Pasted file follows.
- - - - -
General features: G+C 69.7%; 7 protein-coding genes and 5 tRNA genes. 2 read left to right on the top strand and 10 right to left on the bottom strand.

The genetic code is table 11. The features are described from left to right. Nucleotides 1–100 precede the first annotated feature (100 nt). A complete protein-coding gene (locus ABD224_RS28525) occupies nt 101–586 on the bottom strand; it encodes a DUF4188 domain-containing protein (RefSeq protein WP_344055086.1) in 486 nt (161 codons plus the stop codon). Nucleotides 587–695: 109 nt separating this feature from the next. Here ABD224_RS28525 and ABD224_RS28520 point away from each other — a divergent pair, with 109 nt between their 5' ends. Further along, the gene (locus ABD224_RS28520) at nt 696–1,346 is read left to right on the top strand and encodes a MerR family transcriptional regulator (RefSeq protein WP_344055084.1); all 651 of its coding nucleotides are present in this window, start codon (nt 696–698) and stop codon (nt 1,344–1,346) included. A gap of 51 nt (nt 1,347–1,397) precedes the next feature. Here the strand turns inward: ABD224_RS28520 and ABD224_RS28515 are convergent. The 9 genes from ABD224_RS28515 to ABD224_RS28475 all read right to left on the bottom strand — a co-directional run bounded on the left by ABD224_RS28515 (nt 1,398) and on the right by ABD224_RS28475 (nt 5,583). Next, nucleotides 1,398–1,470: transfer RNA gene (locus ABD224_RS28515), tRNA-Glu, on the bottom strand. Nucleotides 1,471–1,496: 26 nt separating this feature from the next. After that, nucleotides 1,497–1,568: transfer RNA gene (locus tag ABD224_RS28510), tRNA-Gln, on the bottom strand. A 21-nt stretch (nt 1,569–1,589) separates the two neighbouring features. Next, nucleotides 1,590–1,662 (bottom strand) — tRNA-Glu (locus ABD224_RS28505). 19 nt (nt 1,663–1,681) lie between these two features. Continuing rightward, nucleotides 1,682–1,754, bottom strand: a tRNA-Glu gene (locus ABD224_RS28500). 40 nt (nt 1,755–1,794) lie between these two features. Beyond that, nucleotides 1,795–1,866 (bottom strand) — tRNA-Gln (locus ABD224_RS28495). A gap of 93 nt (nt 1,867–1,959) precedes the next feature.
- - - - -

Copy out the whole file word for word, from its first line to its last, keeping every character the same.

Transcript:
General features: G+C 69.7%; 7 protein-coding genes and 5 tRNA genes. 2 read left to right on the top strand and 10 right to left on the bottom strand.

The genetic code is table 11. The features are described from left to right. Nucleotides 1–100 precede the first annotated feature (100 nt). A complete protein-coding gene (locus ABD224_RS28525) occupies nt 101–586 on the bottom strand; it encodes a DUF4188 domain-containing protein (RefSeq protein WP_344055086.1) in 486 nt (161 codons plus the stop codon). Nucleotides 587–695: 109 nt separating this feature from the next. Here ABD224_RS28525 and ABD224_RS28520 point away from each other — a divergent pair, with 109 nt between their 5' ends. Further along, the gene (locus ABD224_RS28520) at nt 696–1,346 is read left to right on the top strand and encodes a MerR family transcriptional regulator (RefSeq protein WP_344055084.1); all 651 of its coding nucleotides are present in this window, start codon (nt 696–698) and stop codon (nt 1,344–1,346) included. A gap of 51 nt (nt 1,347–1,397) precedes the next feature. Here the strand turns inward: ABD224_RS28520 and ABD224_RS28515 are convergent. The 9 genes from ABD224_RS28515 to ABD224_RS28475 all read right to left on the bottom strand — a co-directional run bounded on the left by ABD224_RS28515 (nt 1,398) and on the right by ABD224_RS28475 (nt 5,583). Next, nucleotides 1,398–1,470: transfer RNA gene (locus ABD224_RS28515), tRNA-Glu, on the bottom strand. Nucleotides 1,471–1,496: 26 nt separating this feature from the next. After that, nucleotides 1,497–1,568: transfer RNA gene (locus tag ABD224_RS28510), tRNA-Gln, on the bottom strand. A 21-nt stretch (nt 1,569–1,589) separates the two neighbouring features. Next, nucleotides 1,590–1,662 (bottom strand) — tRNA-Glu (locus ABD224_RS28505). 19 nt (nt 1,663–1,681) lie between these two features. Continuing rightward, nucleotides 1,682–1,754, bottom strand: a tRNA-Glu gene (locus ABD224_RS28500). 40 nt (nt 1,755–1,794) lie between these two features. Beyond that, nucleotides 1,795–1,866 (bottom strand) — tRNA-Gln (locus ABD224_RS28495). A gap of 93 nt (nt 1,867–1,959) precedes the next feature.